For the purposes of this article, we're going to talk about romantic relationships. Obviously, any argument with another person can benefit from some of these principles, but different relationship dynamics require different approaches. What's appropriate for your boyfriend may not be the best solution for dealing with your boss or your crappy roommate. Romantic relationships have their own unique challenges and its best to deal with problems when they start.

Recognize There Are Two Problems: Your Emotions and The Situation

How to Turn an Argument Into a Productive Discussion

When you first get upset or angry with your significant other, there are almost always two problems: your emotions and the actual problem. For example, say you're frustrated with your partner for not doing the dishes. You now have two problems to solve: the dishes need to be done and you need to no longer be upset with your partner for not doing them.

In most other areas in life, we recognize that you need to prioritize your problems and deal with them separately. It only makes sense to do the same with your fights. Before you tell your loved one something along the lines of "For the love of crap, could you please do the dishes for once?!" you may want to make sure you're not one of those irrational people that make productive discussions difficult.

When you're angry and aimed at your loved one, that's the worst time to start airing your grievances (save that for Festivus):

For instance, Dr. Lerner mentions that in order to address grievances or differing ideas of what to do about an up-coming dilemma, couples need to take a calming break from talking together if either or both are getting emotionally heated. As she says, “Anger is an important emotion” but “when tempers flare our capacity for clear thinking, empathy, and creative problem-solving go down the drain…” Discussions are far more likely to prove productive when both parties are calm enough to be open to hearing the other person’s perspective, and to be able to express their own concerns without finger-pointing.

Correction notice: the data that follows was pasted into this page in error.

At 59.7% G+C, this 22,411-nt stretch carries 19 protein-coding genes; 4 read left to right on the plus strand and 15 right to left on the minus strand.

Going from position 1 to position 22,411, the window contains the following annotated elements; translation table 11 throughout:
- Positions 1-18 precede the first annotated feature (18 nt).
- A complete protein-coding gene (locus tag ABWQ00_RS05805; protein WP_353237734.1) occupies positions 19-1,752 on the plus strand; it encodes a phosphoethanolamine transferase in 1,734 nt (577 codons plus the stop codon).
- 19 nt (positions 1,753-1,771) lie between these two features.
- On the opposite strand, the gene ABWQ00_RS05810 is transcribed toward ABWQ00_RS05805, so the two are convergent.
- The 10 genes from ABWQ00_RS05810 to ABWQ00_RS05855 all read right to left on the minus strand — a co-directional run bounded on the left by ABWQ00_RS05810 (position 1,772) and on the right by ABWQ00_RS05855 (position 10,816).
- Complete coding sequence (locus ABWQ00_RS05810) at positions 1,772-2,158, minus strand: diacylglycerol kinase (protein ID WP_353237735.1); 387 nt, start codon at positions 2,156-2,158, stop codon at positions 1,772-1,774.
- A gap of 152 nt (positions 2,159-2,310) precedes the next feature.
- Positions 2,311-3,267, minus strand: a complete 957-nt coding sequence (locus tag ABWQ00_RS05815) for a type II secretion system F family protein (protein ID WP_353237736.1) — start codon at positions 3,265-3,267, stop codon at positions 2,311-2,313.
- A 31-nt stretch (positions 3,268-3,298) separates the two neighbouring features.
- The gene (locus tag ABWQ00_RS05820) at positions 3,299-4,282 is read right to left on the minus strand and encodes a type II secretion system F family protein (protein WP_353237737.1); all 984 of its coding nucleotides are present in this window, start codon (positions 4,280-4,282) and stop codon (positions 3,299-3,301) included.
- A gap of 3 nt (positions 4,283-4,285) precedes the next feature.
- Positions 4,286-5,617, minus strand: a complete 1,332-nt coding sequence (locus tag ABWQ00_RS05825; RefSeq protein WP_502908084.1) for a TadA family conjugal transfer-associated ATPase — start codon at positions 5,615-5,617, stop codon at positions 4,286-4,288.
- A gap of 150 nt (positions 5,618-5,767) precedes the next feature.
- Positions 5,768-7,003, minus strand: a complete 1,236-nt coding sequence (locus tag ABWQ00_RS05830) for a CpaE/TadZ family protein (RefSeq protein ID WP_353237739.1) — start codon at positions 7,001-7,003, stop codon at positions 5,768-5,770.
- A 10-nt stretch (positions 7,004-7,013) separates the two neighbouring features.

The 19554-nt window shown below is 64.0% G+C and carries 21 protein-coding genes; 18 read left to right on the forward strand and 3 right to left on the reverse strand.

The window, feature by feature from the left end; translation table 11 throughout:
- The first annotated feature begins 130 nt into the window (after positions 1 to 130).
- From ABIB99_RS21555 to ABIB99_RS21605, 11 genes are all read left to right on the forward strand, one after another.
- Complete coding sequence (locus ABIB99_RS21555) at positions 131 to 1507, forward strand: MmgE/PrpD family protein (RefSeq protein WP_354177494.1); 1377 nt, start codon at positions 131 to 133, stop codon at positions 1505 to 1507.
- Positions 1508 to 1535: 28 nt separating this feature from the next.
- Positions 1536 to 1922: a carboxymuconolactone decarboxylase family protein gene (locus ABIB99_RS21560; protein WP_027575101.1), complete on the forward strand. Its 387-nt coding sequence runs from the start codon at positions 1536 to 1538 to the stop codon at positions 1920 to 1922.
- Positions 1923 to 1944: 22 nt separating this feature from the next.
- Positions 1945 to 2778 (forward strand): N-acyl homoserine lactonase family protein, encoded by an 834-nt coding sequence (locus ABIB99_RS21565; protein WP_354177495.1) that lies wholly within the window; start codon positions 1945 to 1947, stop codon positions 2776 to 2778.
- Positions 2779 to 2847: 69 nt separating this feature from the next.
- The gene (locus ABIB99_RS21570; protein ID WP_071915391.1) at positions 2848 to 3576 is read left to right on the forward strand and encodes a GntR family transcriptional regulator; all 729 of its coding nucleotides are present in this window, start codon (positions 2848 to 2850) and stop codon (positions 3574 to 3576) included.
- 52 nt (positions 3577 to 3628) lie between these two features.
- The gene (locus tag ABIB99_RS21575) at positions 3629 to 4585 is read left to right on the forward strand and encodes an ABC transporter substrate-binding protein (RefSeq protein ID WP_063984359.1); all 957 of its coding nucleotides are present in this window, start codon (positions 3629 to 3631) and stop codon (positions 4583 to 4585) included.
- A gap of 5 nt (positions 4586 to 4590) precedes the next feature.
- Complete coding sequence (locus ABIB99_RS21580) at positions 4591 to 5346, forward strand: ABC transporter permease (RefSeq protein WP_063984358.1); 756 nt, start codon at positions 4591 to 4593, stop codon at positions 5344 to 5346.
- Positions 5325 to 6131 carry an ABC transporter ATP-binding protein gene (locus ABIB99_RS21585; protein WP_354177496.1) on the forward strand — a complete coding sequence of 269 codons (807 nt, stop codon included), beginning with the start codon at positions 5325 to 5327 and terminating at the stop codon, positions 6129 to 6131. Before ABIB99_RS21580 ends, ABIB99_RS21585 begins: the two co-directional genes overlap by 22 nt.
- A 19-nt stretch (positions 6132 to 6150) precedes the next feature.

Of course, being frustrated and venting anger is all normal (though continually ruminating on your problems without doing anything can just make you angrier). Accepting that your emotions are a real thing that need to be dealt with and distinct from the subject of your actual argument sets the stage for resolution.

Deal With Your Emotions First

How to Turn an Argument Into a Productive Discussion

When it comes to anger management, everyone has their own way to chill out. If you find yourself on the verge of a fight with your loved one, take a moment to deal with your stress, and allow them to do the same. In most cases, it's probably best for you to do so alone (though in some sensitive situations, simply taking a moment to breathe where you are can help, too). Do whatever brings your energy down. Go for a walk. Listen to loud music. Write an angry note and then destroy it.

This will work best if you let your partner know ahead of time how you best handle stress. Stomping off, muttering under your breath without a word is a quick way to hurt someone. Before you find yourself in a fight, know how your loved one deals with anger and make sure they know what you need. Even saying "I need to go for a walk. Let's talk in a few minutes," is more beneficial than "Whatever."

Most importantly, once you're done calming down, come back. As we mentioned earlier, when a fight erupts, you're dealing with two problems. Calming down solves one problem and it's easy to feel like everything is better. Sometimes it is (and we'll talk about that in the next section), but if you're having a persistent problem with your partner, it won't disappear just because you rocked out to Bohemian Rhapsody for a bit.

Deal With the Situation When You Come Back

How to Turn an Argument Into a Productive Discussion

Once you've calmed down, you can start approaching your problem rationally. For starters, you're now in a better position to choose your battles. Fighting with your partner over not doing the dishes for the first time when he's had a long day may not be worth it. On the other hand, if you've gone thirteen straight weeks without spending an evening together, a discussion is probably worth having.